Central City just announced their fourth cask festival in two years (two summer, two winter), establishing them as the de facto best, or at least most consistent, cask festival in the lower mainland. I went to the last summer cask festival held at Central City and it was excellent. The upcoming winter edition is going to be on Saturday January 26th from 11am to 6pm at the Central City brewpub in Surrey (right by the Surrey Central skytrain station). Your $30 admission gets you in, a tasting glass, and three beer tokens, where additional tokens are $1 each (a steal of a deal). Best call to book your tickets now, these cask festivals sell out fast.
What can you expect? Well, besides getting a bit day drunk (seriously, why do these always start so early?), you can expect some really strong winter beer. A version or two of Thor’s Hammer barley wine will surely be available, as will many other ~10% ABV beers. You’ll probably see a lot of winter spice on hand too, cinnamon, nutmeg and the like. Expect a few one off magical beers too (à la Tofino Spruce Tip IPA last time). See you there!
I made some glaring omissions in my previous post about BC Winter beers. My list was not complete and so I felt compelled to add the following beers to it:
Also, from outside of BC:
Any of the above beers will warm you up on a cold winter day and I highly recommend picking them up should you find them.
As the seasons change, so does the availability of craft beer. I, for one, am thankful for this, especially as I regard the changing of the current season as going from bad to worse. What better way to cheer yourself up in this dreary weather than to sip a winter warmer from one of BC’s great breweries? I can think of a few things, but none so simple and effective as grabbing a winter ale (or a few) and watching the healing Canucks thrash Colorado.
Many BC breweries have already released their winter beers and a few still have barley wines on the way. Joy to the world! Here are a few BC winter brews you might consider trying:
Also, some other fine non BC breweries have produced tasty winter ales:
If the rain, darkness, and cold displease you as much as they do me, I suggest one of the above as a temporary and enjoyable remedy.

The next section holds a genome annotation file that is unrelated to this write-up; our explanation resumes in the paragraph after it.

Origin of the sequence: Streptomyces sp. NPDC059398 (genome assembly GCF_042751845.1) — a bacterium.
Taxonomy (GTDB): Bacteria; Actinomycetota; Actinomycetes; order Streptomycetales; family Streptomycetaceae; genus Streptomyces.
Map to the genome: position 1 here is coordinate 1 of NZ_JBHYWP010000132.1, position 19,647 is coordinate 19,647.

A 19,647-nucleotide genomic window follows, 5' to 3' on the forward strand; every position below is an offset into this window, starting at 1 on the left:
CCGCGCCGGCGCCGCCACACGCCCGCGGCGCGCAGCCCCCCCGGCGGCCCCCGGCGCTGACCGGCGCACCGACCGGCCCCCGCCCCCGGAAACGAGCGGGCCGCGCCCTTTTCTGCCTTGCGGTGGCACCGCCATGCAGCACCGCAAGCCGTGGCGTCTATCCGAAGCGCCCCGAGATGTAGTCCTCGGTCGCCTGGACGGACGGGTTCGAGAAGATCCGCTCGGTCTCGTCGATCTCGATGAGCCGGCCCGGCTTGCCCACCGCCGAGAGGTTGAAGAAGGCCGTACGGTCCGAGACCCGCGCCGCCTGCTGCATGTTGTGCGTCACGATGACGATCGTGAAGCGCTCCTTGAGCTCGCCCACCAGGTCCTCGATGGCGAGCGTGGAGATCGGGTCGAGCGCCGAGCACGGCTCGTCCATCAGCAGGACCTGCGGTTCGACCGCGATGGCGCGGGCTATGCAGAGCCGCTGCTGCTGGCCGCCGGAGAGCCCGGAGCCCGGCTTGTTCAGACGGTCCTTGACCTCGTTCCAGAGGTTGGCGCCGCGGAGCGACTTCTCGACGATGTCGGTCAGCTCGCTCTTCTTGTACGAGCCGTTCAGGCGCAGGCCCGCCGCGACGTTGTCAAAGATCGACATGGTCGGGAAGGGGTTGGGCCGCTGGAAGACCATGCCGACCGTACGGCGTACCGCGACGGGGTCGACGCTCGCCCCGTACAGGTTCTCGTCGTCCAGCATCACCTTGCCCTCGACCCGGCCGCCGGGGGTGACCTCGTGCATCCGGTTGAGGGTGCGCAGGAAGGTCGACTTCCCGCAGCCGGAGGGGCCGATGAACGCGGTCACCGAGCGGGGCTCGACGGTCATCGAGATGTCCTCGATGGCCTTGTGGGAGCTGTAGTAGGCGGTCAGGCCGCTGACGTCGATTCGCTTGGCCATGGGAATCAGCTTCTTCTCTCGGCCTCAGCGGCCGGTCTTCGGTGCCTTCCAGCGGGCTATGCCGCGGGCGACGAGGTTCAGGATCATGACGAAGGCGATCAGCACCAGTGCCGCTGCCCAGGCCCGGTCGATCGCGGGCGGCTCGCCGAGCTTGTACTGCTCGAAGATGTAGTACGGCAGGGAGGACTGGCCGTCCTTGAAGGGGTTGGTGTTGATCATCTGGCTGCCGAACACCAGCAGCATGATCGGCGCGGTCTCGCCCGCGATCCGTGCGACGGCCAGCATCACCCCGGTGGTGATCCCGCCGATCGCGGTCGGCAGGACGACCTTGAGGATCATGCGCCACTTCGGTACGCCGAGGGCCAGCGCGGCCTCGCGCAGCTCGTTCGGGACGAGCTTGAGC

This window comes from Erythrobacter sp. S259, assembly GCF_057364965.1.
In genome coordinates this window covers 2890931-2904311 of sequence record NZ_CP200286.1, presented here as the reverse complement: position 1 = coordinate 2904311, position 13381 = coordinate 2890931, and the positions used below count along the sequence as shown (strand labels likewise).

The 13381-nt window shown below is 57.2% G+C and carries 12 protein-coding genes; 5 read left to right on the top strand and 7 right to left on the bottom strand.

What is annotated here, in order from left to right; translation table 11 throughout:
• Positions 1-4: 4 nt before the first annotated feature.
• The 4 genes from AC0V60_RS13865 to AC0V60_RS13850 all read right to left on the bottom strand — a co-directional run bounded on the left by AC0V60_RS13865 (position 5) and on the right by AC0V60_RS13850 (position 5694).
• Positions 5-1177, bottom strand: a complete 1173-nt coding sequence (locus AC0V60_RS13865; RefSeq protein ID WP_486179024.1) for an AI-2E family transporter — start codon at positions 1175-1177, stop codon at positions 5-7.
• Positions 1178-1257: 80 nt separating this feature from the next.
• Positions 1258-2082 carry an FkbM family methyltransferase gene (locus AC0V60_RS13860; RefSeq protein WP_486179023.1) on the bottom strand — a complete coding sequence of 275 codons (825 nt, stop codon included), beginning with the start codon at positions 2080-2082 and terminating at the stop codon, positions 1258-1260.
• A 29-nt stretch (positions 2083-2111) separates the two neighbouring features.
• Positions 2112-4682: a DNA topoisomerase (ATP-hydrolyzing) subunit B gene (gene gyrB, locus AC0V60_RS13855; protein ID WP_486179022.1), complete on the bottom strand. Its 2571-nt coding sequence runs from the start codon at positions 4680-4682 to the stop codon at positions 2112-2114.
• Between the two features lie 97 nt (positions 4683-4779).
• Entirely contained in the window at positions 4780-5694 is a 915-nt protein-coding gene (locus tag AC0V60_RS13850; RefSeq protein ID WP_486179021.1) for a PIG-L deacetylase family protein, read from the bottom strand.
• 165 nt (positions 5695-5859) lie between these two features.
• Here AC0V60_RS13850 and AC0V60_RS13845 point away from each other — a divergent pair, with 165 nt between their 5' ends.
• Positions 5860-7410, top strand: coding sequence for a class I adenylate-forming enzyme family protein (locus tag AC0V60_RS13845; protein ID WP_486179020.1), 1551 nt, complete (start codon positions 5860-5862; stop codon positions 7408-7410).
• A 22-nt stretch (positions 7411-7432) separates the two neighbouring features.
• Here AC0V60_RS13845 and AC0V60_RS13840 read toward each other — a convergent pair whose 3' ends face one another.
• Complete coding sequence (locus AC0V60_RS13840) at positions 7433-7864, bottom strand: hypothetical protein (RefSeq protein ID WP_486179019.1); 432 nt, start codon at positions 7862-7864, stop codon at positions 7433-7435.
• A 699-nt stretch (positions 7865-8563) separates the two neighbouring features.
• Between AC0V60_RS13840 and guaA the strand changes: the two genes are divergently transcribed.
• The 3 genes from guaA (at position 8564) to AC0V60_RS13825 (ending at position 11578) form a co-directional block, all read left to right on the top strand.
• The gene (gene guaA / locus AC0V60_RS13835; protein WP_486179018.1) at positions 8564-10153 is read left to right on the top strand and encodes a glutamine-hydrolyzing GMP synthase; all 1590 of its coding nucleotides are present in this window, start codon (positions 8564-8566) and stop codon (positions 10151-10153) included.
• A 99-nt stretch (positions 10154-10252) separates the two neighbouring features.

Victoria’s Lighthouse Brewing is releasing its first ever seasonal limited release beer, a winter ale. It’s going to be an English style winter warmer, a malty sweet beer that can sometimes taste a bit spicy, although no spice was actually added to this one. It will be available on draught and in bottles starting tomorrow, Monday November 2nd. There are only 2000 six packs of bottles being released, so make sure to grab a box if you can. Lighthouse generally brews good beer and I imagine that their winter ale won’t disappoint.
What might be more significant than the launch of a tasty new beer is that this is Lighthouse’ first ever seasonal release. They credit their new bottling line as giving them the capability to release small batch beers in an affordable way. I hope this is the first of many seasonal releases for them.
Santa's Private Reserve
It is Christmas and surprisingly the ground is covered in snow – that means its time for a warming Christmas Ale. Christmas Ales and Winter Ales vary a great deal in style but they all tend to be malty and big, typically above 6% alcohol by volume. Some are spiced while others let the combination of malted grains, hops, yeast and water do all the work. No matter what style the Christmas Ale is, it should be warming and well suited for drinking during the holiday season.
After taking my dog for a walk in the snow this afternoon, I opened up Rogue’s Santa’s Private Reserve Ale with high expectations; I am a fan of Rogue Ales and have heard great things about their Christmas Ale. The first sip (more like a gulp) was a bit disappointing – the beer tasted like a pine tree. I looked at the beer, it had great colour looking similar to a Vienna Lager, and it had a thick frothy head, but still tasted foul. I couldn’t figure it out, I know that certain hops have a piney aroma and flavour, but this seemed a bit much, even for a brewery from the hop heavy Pacific North West. I continued to nurse my beer and within 15 minutes realized that I was making a terrible mistake. The problem did not lie with the brewer but with the drinker, the beer was just too cold.
The tongues taste buds are numbed by cold beer – this is a problem when it comes to a malt forward beer such as a Christmas Ale. As my beer continued to warm in my glass, the malt flavour became far more pronounced, balancing out the bitterness from the hops. In North America, most beer is consumed cold, but colder is not always better. Beer’s bitterness manages to shine through even the coldest beer, but the sweetness from the malt becomes almost nonexistent when served cold.
As it turns out, Rogue’s Christmas Ale has been my favourite beer this holiday season. When this beer reaches a cool cellar temperature, 10 – 13 degrees Celsius, its pine like bitterness is balanced nicely by its rich malt flavour. As you reach for your favourite holiday beer this Christmas, let it sit and warm up – you will be glad you did.
Erik and Chris enjoy Rogue Santa's Private Reserve this Christmas